3) The Alumni page on LinkedIn would accept a keyword as the school name.
4) Files have properties.

Finally, one more question can be solved either by Googling or by reviewing the Boolean Mini-Book.

Sourcing Contest #SourcingSolved

This week the People Sourcing Certification Program is running the Winter Sale, offering one or two extra webinars to those who purchase the People Sourcing Certification Materials (both level materials offer the best value – that is 18 hours of training!). Check it out!

In conjunction with it, we are announcing the Sourcing Contest – #SourcingSolved.

Below is a preview for those of you who are impatient and want to start thinking about the answers.

The Contest Winners will get the People Sourcing Certification Materials as the prize and, additionally, will get access to the People Aggregator HiringSolved.


First Prize: Both levels of the Sourcing Certification Program Materials AND three months of full access to HiringSolved.

Second Prize: The Winner’s choice of either Level 1 or Level 2 of the Program Materials AND one month of full access to HiringSolved.

Want to try the Challenge? You will need to answer several sourcing questions in a quiz-like style:

The Contest

Please note: I will not be able to answer any questions about the contest until it’s over.

Have fun!


InMail: Include Your Contact Information

[LinkedIn bug. InMail doesn't include your contact details when asked.]


InMails are included in paid LinkedIn accounts, both personal and the LIR (LinkedIn Recruiter). I’ve recently run into InMails working not in the way we’d expect. I sincerely hope that LinkedIn will fix this soon and will update you when they do.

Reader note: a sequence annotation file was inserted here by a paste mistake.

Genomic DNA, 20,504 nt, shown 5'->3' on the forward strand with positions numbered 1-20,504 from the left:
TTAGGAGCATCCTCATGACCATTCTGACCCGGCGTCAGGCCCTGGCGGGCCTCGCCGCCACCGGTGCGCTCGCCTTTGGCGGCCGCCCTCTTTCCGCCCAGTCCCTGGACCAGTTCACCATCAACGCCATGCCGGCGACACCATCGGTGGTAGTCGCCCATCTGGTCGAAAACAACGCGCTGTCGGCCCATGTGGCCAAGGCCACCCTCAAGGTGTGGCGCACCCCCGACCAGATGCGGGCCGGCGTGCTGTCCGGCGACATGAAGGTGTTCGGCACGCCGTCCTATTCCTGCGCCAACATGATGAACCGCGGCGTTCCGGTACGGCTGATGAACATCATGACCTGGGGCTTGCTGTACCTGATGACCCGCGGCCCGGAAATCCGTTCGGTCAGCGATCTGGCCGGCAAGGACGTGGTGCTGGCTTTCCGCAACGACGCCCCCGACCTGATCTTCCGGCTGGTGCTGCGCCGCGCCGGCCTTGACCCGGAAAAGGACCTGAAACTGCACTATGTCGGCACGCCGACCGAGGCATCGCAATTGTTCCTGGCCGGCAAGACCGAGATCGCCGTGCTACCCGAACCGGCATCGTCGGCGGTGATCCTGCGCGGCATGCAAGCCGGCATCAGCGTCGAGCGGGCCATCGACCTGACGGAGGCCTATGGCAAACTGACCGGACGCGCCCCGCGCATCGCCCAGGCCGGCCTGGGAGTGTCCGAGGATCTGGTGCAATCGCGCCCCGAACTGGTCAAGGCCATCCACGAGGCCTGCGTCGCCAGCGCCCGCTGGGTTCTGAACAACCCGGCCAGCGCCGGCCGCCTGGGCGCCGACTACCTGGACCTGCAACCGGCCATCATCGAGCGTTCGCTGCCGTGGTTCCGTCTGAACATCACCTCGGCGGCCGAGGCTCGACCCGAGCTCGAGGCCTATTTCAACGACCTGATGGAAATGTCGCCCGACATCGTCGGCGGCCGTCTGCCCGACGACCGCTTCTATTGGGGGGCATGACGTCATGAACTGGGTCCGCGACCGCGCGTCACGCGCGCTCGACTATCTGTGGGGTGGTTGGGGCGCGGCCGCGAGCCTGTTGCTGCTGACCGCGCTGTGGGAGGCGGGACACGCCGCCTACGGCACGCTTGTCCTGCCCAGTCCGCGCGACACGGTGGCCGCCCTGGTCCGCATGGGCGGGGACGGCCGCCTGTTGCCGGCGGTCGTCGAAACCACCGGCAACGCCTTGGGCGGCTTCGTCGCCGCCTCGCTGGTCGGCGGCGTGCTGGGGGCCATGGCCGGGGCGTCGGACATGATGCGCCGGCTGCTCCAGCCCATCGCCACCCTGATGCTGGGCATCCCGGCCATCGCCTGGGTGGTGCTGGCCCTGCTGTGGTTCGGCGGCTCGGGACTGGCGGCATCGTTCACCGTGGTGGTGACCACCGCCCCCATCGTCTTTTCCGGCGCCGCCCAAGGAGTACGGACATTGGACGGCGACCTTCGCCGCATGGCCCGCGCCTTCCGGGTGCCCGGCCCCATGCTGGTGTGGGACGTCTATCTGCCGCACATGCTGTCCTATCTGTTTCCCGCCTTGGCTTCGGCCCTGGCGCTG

I have included two screenshot of composing InMails below. Please notice the highlighted “include my contact info” option. This is what sending an InMail from a premium account dialog looks like:

This is what sending an InMail in LIR looks like:

Now, here’s what the recipient sees in their email client. (The “subject” and the “inmail text” are created when composing the InMail and contain the specific message to the recipient.)


My contact information, that I had asked to include using the checkbox, when composing the InMail, is not here. It is, unfortunately, a bug.

(I would prefer for my LinkedIn information, such as my location and the tagline, to also be included in the InMail when it arrives in the recipient’s email; it’s not.)

Bottom line: Include your contact info in the body of your InMails. (They will be visible if the recipient looks at your InMail on LinkedIn site, when logged-in, but most people would read these in their email client.) Include your professional info (title, company, location)  as well; otherwise the recipient may know too little about you to warm up to look you up – or to respond. Including this information will raise your InMail rate.

If you are using LinkedIn Recruiter (LIR), read on; I have something else to share.